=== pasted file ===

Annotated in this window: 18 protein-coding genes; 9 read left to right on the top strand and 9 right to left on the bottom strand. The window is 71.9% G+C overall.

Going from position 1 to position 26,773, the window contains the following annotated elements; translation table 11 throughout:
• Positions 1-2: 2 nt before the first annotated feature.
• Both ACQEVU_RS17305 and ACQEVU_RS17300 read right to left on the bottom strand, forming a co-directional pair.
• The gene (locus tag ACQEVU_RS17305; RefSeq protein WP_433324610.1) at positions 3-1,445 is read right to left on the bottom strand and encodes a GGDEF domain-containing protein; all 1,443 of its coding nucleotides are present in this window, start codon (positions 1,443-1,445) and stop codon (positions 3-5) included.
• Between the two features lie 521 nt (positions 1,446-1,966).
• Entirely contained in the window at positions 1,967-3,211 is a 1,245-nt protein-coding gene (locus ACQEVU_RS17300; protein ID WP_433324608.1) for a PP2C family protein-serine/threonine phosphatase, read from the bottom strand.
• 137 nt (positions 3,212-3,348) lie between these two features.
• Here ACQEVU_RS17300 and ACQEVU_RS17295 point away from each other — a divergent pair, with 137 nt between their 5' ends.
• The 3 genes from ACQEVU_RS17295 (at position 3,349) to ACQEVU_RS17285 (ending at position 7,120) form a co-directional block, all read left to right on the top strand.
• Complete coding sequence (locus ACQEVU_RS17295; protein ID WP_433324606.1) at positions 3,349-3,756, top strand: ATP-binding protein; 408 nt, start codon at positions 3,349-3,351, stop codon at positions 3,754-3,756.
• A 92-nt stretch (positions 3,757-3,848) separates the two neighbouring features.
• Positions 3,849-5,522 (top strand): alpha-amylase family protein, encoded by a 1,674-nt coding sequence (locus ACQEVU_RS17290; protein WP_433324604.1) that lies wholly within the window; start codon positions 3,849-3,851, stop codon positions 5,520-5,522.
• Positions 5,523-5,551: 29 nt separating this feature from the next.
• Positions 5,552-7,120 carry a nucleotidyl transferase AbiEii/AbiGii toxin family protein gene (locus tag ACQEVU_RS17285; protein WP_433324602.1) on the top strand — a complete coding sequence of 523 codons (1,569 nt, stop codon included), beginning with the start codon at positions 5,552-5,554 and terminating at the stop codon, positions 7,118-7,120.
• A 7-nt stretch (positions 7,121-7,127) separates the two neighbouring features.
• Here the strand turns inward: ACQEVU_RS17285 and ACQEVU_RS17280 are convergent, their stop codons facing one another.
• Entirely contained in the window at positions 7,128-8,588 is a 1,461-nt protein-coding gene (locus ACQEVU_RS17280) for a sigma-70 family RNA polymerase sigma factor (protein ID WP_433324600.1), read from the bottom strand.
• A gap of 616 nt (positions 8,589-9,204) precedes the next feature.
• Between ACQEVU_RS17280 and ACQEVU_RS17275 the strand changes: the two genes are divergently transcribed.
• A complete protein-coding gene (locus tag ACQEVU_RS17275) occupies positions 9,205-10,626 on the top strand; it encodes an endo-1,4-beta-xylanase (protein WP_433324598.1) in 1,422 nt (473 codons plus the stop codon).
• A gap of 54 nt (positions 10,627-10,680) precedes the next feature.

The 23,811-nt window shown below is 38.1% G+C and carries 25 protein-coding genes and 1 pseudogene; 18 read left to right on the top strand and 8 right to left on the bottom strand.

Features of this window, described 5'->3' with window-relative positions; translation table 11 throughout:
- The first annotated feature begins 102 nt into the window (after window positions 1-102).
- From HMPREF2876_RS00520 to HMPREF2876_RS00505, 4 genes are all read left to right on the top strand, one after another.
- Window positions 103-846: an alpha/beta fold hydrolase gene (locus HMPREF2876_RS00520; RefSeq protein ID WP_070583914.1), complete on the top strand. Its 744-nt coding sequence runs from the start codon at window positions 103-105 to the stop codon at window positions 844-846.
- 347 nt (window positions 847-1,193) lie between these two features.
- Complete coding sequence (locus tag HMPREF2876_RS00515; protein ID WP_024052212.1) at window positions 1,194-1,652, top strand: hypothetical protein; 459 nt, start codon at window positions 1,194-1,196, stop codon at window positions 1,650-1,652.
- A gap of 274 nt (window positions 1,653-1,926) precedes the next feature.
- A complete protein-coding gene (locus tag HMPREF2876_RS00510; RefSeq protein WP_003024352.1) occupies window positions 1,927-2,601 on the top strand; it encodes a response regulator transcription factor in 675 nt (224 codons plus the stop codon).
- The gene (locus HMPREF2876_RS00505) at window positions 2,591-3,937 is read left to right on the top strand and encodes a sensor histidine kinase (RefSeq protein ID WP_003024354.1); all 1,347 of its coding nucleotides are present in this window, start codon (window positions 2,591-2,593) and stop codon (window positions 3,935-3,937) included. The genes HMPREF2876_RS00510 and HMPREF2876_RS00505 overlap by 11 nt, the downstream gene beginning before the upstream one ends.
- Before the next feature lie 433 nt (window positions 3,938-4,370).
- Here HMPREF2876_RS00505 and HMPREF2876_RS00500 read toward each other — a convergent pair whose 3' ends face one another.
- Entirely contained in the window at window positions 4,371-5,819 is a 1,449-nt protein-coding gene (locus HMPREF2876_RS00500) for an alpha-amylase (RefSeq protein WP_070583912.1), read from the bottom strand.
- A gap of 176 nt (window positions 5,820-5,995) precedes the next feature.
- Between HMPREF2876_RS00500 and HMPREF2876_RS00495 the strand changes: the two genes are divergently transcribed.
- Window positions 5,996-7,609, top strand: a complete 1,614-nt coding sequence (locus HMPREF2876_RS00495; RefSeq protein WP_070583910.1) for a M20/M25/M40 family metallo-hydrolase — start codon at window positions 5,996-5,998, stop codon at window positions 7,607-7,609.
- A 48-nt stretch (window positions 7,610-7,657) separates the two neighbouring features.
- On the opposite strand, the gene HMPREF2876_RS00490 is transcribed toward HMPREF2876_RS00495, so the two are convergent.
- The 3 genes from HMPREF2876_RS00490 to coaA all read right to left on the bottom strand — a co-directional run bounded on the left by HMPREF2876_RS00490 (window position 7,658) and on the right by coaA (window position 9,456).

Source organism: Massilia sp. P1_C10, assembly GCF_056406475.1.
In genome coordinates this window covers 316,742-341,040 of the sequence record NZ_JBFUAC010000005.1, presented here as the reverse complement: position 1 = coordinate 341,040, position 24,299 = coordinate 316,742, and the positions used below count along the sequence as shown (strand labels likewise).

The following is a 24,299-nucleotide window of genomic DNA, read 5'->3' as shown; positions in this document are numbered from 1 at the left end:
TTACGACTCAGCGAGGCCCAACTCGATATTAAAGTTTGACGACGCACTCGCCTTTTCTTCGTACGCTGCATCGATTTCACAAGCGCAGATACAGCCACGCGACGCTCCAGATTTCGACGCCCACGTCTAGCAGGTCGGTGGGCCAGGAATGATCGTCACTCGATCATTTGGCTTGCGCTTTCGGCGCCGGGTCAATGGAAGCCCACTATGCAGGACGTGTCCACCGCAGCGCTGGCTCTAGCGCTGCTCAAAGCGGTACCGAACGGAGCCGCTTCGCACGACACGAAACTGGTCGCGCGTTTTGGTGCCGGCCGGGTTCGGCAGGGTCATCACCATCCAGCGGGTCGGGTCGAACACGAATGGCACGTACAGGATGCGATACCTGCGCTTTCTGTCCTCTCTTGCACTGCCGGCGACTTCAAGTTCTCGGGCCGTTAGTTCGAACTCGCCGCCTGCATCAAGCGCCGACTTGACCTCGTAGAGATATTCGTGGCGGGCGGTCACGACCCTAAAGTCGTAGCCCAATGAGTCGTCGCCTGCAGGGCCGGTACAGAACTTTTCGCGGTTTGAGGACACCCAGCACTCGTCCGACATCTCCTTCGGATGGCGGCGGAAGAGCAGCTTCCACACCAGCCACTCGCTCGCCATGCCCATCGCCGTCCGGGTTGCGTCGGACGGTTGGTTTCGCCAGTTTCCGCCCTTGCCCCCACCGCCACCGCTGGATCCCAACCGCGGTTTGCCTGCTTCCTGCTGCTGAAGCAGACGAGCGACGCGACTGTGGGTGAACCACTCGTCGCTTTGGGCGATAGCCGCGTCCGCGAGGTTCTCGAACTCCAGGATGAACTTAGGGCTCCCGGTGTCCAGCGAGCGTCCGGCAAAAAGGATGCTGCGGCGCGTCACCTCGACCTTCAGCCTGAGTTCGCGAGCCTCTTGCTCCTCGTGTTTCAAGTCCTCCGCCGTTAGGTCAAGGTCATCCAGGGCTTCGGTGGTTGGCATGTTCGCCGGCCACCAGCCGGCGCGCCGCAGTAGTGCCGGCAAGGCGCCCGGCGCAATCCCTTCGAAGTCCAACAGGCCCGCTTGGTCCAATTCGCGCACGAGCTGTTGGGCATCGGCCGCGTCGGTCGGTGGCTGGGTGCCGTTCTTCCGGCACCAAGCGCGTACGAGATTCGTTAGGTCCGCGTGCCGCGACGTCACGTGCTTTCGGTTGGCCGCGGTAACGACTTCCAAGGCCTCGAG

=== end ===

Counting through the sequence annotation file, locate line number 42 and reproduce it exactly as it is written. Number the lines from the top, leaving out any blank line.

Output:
Source organism: Massilia sp. P1_C10, assembly GCF_056406475.1.